Managing Change in Imaging

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By Enrico M. Perez, CRA, FAHRA

It is interesting to sit down and think about how our imaging industry has become one of the most frequently used ways to diagnose disease, identify the extent of trauma, plan surgical and therapeutic treatment, and discover post-surgical and treatment plans’ successes or setbacks. The computer changed all of our lives and our industry from being very hands on to having the computer hold the information we all had in our heads and “little black books” for every technique, protocol, and combination used to get the perfect image.

The basic physics behind what is required to get these images has not changed, but it really is amazing how the computer has not only replaced our “little black books” but also to a degree our memory because the computer’s memory can hold all of this information and have it ready for us immediately when we need it. Systems have replaced scheduling books, billing slips, data entry, logs, and the old QC processes, as well as chemicals and dark rooms.

Having seen much of this happen over the past 40 years has definitely been an adventure. One thing that has always been true is that everything will change. As imaging administrators, we are required to guide our facilities through these changes and continuously rethink how to make these changes fit into our workflow while maintaining high quality and safety for our patients and staff, and being inspection ready. Some days I stop and ask myself “why did I go into this business?” Then I get up, walk around, and see the patients, and I remember why: to be part of patient care and to ensure this business continues to develop and grow without losing the human touch.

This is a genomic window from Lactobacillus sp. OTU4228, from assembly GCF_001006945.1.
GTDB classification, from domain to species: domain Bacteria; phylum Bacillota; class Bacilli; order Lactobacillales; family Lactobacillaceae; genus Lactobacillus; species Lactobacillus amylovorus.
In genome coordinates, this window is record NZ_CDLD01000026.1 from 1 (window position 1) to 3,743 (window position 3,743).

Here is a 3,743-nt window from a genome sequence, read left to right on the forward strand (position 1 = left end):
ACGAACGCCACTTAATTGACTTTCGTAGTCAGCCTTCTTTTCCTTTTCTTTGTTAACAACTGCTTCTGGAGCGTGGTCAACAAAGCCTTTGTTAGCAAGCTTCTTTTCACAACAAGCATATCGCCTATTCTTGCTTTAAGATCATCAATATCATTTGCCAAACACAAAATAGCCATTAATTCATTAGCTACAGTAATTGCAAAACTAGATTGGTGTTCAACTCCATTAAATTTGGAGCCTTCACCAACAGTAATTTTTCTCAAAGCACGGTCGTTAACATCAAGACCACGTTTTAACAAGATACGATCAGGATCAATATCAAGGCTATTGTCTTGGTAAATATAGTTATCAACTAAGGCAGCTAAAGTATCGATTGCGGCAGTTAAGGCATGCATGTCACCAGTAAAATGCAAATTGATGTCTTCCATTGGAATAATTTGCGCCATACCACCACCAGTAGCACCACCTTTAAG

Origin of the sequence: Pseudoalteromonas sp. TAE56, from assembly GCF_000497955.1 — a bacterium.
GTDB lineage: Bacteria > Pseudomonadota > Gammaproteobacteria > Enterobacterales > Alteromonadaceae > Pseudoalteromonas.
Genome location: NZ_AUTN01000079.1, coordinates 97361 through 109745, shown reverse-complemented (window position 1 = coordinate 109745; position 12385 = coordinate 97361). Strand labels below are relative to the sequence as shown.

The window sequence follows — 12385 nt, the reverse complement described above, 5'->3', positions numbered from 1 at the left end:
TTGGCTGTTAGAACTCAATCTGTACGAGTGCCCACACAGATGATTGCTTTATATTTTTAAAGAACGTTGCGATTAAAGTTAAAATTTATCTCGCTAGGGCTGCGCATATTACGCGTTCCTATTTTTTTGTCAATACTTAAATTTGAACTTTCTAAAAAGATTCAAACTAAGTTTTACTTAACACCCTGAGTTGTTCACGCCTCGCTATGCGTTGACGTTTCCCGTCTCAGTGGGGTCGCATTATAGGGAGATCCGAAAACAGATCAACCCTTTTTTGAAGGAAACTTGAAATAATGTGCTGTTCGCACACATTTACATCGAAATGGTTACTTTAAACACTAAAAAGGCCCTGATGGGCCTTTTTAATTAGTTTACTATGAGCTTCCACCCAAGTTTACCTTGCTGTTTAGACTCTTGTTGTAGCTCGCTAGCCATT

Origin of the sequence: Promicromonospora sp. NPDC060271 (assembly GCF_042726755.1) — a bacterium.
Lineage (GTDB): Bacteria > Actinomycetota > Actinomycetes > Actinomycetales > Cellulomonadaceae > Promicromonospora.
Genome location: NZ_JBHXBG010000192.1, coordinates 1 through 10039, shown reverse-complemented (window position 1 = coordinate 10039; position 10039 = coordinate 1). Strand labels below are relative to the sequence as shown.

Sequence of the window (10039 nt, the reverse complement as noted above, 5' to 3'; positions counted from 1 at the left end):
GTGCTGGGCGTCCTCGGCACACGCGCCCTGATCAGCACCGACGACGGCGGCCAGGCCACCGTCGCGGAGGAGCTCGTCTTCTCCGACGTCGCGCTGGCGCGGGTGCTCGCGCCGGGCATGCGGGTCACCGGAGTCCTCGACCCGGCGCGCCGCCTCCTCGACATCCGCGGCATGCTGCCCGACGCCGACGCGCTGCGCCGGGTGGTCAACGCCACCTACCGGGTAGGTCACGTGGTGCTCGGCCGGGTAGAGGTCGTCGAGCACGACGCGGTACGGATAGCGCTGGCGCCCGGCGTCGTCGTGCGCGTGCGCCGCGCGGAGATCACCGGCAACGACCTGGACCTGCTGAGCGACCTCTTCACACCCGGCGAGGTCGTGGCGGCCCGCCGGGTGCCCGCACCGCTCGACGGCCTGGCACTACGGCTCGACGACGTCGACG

Major changes in billing for our services with CPT codes, ICD codes, and medical necessity have become annual changes and developments. We need to monitor these changes and modify our process and billing accordingly to ensure we are compliant with local, state, and federal regulations and guidelines, as well as the payers’, since our business is dependent upon the revenue we generate.

Accomplishing all of this takes with a dedicated imaging staff. Our radiologists and techs guide our clinical practice, provide quality reports based off the images, and ensure our patients are taken care of with respect and dignity. Our referring physicians send us our business because they trust our technology, quality, availability, and the professionalism of our reports and communications.

Managing all these components of an imaging facility requires a leader who has a thorough knowledge of the technology in use, the people skills to deal with the workforce under their leadership, and the business savvy to ensure the service remains flexible to meet the needs of their facility, the referring physicians, and everyone else we rely on to make the business work. Communication with everyone who touches the patient is instrumental to our success, and the individual who everyone relies to get this job done in many locations is the imaging administrator.

So how do you find this individual who understands the various components of imaging and has the skills to work not just with the radiology staff, but the referring physician, the patients, human resources, finance and accounts payable, marketing, and administration? This is the criteria needed by someone seeking the CRA credential, so that would be something I would look for as soon as I have a resume! I am sure many who will read this are CRAs, but this is something we need to continue to push for as we hire managers, mentor our successors, and never stop “AIMING HIGHER.”

If you are attending the 2015 Annual Meeting, please visit the CRA booth (#623) in the exhibit hall to get answers to any questions you have about the CRA. Please also join us for the Annual Meeting CRA Reception on Monday, July 20, 2015 from 6:15-7:15 PM in Zeno 4701 at the Venetian-Palazzo and Sands Exposition Center. Click here to RSVP to the reception.

Enrico M. Perez, CRA, FAHRA is the director of radiology at Winthrop University Hospital in Mineola, NY. He is also the 2014 Chair of the RACC.  He can be reached at

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